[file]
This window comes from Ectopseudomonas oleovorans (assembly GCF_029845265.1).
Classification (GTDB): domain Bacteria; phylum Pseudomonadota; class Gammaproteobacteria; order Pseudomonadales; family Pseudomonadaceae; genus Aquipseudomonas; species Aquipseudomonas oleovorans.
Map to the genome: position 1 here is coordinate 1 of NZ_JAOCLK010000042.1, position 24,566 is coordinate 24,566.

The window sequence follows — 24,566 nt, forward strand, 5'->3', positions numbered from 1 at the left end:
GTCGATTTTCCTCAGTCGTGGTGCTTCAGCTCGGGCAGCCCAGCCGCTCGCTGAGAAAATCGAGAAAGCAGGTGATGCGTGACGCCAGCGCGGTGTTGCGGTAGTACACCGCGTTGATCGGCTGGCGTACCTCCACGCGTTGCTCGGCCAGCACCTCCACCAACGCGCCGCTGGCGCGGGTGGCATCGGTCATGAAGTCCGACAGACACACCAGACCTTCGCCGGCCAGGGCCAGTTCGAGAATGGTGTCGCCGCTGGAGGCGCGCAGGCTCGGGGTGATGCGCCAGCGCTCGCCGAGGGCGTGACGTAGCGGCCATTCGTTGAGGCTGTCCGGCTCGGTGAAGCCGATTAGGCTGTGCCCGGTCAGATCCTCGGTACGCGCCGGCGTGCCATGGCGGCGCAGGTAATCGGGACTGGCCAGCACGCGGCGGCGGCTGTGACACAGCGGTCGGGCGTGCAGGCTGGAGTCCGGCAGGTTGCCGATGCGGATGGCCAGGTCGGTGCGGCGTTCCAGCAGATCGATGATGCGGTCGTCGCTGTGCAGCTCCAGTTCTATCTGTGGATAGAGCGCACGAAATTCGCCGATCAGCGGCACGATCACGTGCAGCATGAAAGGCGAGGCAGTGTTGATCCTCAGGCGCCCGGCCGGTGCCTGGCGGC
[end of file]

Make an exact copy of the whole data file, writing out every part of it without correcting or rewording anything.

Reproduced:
This window comes from Ectopseudomonas oleovorans (assembly GCF_029845265.1).
Classification (GTDB): domain Bacteria; phylum Pseudomonadota; class Gammaproteobacteria; order Pseudomonadales; family Pseudomonadaceae; genus Aquipseudomonas; species Aquipseudomonas oleovorans.
Map to the genome: position 1 here is coordinate 1 of NZ_JAOCLK010000042.1, position 24,566 is coordinate 24,566.

The window sequence follows — 24,566 nt, forward strand, 5'->3', positions numbered from 1 at the left end:
GTCGATTTTCCTCAGTCGTGGTGCTTCAGCTCGGGCAGCCCAGCCGCTCGCTGAGAAAATCGAGAAAGCAGGTGATGCGTGACGCCAGCGCGGTGTTGCGGTAGTACACCGCGTTGATCGGCTGGCGTACCTCCACGCGTTGCTCGGCCAGCACCTCCACCAACGCGCCGCTGGCGCGGGTGGCATCGGTCATGAAGTCCGACAGACACACCAGACCTTCGCCGGCCAGGGCCAGTTCGAGAATGGTGTCGCCGCTGGAGGCGCGCAGGCTCGGGGTGATGCGCCAGCGCTCGCCGAGGGCGTGACGTAGCGGCCATTCGTTGAGGCTGTCCGGCTCGGTGAAGCCGATTAGGCTGTGCCCGGTCAGATCCTCGGTACGCGCCGGCGTGCCATGGCGGCGCAGGTAATCGGGACTGGCCAGCACGCGGCGGCGGCTGTGACACAGCGGTCGGGCGTGCAGGCTGGAGTCCGGCAGGTTGCCGATGCGGATGGCCAGGTCGGTGCGGCGTTCCAGCAGATCGATGATGCGGTCGTCGCTGTGCAGCTCCAGTTCTATCTGTGGATAGAGCGCACGAAATTCGCCGATCAGCGGCACGATCACGTGCAGCATGAAAGGCGAGGCAGTGTTGATCCTCAGGCGCCCGGCCGGTGCCTGGCGGC